Conversation Etiquette: How to Express Your Opinion on Social Media
Opinions are like… belly buttons. Everybody has one. But just because we do does not mean we need, or should, be gushing them all over social media. Social media presents a unique medium to share our thoughts and ideas. However, unlike in-person conversations, social media discussions are text based.
Having meaning conversations in the text-based worlds of Twitter, Facebook, and other social media platforms is extremely limiting. Voice inflection is lost among each written word while facial gestures and body language are non-existent. Nonverbal clues offer our listeners insight into the weight of the opinions we share. Without them, we are left with capital letters, bold type, and cartoonish emojis.
Luckily, with the right attitude and approach, constructive conversations can happen on social media. Follow these quick tips and to keep the discussion going without jeopardizing your virtual friendships.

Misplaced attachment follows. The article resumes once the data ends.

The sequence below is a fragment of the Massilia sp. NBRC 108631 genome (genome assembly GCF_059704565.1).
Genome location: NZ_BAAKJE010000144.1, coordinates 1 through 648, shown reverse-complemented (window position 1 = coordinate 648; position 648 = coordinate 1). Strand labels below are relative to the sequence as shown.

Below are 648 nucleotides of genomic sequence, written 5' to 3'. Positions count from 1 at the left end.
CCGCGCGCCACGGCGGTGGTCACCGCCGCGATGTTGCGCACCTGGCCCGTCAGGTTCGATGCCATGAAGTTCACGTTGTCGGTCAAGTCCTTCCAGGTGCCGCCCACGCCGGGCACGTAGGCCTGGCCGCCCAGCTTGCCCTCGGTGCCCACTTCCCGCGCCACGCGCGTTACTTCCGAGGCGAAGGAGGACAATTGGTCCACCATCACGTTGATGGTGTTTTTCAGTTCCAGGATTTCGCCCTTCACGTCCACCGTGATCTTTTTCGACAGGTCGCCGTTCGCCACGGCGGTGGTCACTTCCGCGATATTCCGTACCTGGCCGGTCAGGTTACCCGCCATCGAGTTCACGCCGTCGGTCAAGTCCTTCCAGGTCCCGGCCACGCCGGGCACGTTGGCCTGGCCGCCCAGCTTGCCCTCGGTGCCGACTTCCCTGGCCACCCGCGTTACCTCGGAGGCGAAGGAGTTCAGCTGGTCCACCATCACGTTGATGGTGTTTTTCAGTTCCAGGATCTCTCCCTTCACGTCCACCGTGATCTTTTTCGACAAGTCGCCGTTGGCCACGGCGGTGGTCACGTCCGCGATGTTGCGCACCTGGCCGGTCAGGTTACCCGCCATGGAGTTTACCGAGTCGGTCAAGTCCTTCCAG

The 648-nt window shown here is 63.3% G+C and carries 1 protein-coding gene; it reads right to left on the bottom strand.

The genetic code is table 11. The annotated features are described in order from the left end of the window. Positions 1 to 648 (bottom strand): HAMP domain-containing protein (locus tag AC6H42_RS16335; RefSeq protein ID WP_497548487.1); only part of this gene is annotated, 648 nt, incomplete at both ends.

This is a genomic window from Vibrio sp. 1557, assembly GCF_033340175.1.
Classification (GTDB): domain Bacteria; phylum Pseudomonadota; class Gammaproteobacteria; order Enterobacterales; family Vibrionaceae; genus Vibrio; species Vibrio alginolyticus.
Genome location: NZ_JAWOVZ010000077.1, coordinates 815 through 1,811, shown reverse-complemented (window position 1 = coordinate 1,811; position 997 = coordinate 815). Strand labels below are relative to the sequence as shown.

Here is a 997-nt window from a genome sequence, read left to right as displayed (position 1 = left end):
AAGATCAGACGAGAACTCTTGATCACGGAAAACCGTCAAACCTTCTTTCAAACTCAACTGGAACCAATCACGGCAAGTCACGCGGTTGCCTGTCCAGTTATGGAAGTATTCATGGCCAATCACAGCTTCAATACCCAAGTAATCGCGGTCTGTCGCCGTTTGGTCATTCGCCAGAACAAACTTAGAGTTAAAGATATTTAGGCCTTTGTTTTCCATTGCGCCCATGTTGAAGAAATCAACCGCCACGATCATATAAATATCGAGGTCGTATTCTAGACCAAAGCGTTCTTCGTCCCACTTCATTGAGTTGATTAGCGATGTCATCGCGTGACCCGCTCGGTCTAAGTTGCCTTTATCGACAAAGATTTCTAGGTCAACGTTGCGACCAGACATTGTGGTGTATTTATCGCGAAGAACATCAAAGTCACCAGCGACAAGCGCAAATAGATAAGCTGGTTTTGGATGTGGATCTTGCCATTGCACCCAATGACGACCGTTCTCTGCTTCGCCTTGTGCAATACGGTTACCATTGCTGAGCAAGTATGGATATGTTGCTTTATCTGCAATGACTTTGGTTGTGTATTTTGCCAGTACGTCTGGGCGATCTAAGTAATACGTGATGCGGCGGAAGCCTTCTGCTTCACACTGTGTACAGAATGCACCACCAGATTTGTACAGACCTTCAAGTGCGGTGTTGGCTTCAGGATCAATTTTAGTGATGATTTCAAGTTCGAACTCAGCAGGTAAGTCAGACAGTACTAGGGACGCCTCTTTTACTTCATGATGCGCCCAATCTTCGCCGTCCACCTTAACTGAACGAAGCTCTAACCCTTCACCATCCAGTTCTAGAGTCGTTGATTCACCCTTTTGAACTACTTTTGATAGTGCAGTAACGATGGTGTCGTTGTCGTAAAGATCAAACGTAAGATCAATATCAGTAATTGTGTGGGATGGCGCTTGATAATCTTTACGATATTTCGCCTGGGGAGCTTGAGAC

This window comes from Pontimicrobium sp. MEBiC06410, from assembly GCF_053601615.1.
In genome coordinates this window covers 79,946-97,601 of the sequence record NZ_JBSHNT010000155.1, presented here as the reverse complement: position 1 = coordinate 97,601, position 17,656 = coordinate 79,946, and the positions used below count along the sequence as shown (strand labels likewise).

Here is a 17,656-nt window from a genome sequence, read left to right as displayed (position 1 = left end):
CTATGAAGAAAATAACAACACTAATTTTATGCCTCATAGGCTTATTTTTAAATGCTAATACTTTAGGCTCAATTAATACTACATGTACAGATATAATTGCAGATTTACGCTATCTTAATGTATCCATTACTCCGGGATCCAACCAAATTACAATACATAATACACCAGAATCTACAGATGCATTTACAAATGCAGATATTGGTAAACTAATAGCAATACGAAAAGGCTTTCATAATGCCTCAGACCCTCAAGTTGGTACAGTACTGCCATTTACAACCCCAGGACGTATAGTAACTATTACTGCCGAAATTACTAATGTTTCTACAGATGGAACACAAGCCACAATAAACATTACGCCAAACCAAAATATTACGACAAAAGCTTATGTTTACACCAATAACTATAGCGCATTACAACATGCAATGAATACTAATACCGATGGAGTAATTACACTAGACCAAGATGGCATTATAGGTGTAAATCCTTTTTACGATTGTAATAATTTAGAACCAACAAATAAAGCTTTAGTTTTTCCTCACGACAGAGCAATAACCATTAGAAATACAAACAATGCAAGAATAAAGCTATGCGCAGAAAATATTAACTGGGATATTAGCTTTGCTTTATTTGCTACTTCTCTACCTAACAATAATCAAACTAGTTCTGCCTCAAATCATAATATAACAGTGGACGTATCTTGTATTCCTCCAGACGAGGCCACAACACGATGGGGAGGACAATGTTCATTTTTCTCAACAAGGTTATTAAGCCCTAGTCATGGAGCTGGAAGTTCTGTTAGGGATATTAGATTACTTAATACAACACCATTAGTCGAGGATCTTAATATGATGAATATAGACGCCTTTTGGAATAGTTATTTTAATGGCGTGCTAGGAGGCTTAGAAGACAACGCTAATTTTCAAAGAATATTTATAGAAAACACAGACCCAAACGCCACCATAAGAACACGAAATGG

It’s just an opinion after all
When about to express an opinion, announce that it is about to be stated. A simple phrase like “In my opinion” or “I personally believe” are great ways to put your listener at ease. It is when we state opinions as fact, audiences quickly disengage instead of opening themselves up to our thoughts.
Thank your listeners
Share your gratitude when your audience shares their opinion and thoughts. This tells them they are being heard. Additionally, thank those who are engaging with you for listening to your opinions. Let listeners know you appreciate them lending you their ear (or screen time in the case of social media) and that their time matters to you.
Remember what’s important
At the end of the day, friendships and relationships matter most. Hardly is there a topic that should come between friends or family. When conversations reach an impasse, take a step back and reassure everyone your friendship means more than any differences you might have. Holding onto opinions too tightly will eventually stifle even the strongest relationships.